What Obama Has to Teach us About Reading and Literature?

Transcript: President Obama on What Books Mean to Him

I was reading Barack Obama’s interview with Michiko Kakutani on NY Times today. Obama speaks of his love for books, especially novels. His opinion on literature is as astute as a literary critic’s. He thinks that literature is necessary for everyone to read and even more so for a president. According to him, literature teaches you empathy and the ability to quiet your brain to think. The fact that a lawyer/politician/powerful leader chooses literature as a means to build these two qualities is the important point here.

Before I entered into the discipline of writing and literature, I was trained as an engineer. I know that I learned what empathy is and how to row past my own prejudices through novels. I feel like literature is for everyone. It’s an essential survival means for all of us. Secondly, Obama’s point on focus makes an even stronger case about why the books are the remedy to our ADHD minds. I worry about myself, my generation, and the generation after us about the influence of technology on human minds, on our ability to quiet our brains, to embrace boredom, and to not split into atoms of zillion distraction before finishing a book.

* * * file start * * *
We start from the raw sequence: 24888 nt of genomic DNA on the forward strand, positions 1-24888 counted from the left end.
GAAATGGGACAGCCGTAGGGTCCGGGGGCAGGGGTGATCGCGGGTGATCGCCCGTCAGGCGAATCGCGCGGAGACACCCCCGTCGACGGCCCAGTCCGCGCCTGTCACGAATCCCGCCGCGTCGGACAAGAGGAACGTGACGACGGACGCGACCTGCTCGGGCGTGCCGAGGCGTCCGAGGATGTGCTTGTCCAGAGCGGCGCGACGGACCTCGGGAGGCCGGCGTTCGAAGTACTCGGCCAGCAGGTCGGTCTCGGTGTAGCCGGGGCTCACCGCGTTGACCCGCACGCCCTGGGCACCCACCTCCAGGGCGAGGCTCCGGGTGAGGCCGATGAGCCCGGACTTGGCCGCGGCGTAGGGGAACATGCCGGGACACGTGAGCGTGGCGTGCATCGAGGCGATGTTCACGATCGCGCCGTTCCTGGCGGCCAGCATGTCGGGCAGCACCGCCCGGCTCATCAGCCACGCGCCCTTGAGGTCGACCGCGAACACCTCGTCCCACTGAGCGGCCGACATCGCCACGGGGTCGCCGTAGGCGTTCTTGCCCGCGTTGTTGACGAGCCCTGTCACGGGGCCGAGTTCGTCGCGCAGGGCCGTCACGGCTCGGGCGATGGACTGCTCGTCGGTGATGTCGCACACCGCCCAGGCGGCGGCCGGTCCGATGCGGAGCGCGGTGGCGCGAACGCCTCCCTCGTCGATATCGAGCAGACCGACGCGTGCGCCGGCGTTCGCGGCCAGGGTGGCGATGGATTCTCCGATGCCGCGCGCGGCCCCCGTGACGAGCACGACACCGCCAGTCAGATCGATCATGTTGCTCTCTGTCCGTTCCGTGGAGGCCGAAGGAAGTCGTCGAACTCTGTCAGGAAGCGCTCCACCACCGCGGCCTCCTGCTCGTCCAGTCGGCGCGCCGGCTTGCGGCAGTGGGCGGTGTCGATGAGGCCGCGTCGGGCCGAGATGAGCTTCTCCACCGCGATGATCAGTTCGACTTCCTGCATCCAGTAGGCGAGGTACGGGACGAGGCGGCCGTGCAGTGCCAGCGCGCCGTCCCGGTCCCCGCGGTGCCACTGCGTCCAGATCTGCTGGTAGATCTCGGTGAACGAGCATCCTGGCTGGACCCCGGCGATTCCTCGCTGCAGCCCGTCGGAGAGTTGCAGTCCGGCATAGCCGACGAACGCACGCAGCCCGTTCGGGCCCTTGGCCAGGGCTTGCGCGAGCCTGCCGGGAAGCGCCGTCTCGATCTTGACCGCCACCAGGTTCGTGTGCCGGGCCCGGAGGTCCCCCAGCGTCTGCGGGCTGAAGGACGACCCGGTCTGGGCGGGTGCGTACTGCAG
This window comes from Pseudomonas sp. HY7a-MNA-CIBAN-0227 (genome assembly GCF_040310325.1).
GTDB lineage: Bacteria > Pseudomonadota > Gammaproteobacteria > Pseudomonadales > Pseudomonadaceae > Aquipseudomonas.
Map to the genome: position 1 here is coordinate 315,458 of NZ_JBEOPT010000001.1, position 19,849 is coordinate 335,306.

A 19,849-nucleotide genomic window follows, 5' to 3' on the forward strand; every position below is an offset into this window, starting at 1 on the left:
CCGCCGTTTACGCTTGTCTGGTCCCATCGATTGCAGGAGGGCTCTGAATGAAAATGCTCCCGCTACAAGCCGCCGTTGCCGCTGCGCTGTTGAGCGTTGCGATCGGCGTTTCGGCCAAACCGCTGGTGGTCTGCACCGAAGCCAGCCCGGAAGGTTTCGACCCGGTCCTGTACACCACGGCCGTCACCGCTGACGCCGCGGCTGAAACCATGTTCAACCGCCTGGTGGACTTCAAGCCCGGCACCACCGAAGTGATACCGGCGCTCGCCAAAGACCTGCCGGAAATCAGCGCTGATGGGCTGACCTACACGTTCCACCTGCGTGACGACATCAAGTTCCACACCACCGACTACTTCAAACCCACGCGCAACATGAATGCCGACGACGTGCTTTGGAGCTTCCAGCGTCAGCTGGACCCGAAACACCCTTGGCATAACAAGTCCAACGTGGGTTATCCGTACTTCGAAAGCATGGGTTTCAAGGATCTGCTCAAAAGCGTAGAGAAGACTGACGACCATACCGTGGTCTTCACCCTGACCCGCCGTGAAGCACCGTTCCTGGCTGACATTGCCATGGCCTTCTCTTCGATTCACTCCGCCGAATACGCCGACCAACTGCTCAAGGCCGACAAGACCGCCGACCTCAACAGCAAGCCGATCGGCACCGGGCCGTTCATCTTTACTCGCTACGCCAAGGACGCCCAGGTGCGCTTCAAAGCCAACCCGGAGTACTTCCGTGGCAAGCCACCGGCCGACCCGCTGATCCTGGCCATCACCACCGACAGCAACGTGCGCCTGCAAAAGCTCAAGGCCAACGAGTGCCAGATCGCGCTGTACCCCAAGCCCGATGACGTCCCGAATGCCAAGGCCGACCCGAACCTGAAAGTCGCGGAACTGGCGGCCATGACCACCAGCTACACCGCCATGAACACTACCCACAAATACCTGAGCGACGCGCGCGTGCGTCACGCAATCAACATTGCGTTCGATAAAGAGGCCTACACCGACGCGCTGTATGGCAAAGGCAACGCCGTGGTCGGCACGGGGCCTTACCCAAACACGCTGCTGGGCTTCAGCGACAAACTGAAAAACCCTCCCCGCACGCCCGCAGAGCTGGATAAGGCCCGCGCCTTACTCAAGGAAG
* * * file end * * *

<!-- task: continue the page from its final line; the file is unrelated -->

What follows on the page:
Here are few quotes from Obama’s interview:

  1. “And so I think that I found myself better able to imagine what’s going on in the lives of people throughout my presidency because of not just a specific novel but the act of reading fiction. It exercises those muscles, and I think that has been helpful.”
  1. “And that’s why seeing my daughters now picking up books that I read 30 years ago or 40 years ago is gratifying, because I want them to have perspective — not for purposes of complacency, but rather to give them confidence that people with a sense of determination and courage and pluck can reshape things. It’s empowering for them.”
  1. “But one of the things I’m confident about is that, out of this moment, there are a whole bunch of writers, a lot of them young, who are probably writing the book I need to read. [Laughter] They’re ahead of me right now. And so in my post-presidency, in addition to training the next generation of leaders to work on issues like climate change or gun violence or criminal justice reform, my hope is to link them up with their peers who see fiction or nonfiction as an important part of that process.

    “When so much of our politics is trying to manage this clash of cultures brought about by globalization and technology and migration, the role of stories to unify — as opposed to divide, to engage rather than to marginalize — is more important than ever.

    “There’s something particular about quieting yourself and having a sustained stretch of time that is different from music or television or even the greatest movies.

    “And part of what we’re all having to deal with right now is just a lot of information overload and a lack of time to process things. So we make quick judgments and assign stereotypes to things, block certain things out, because our brain is just trying to get through the day.”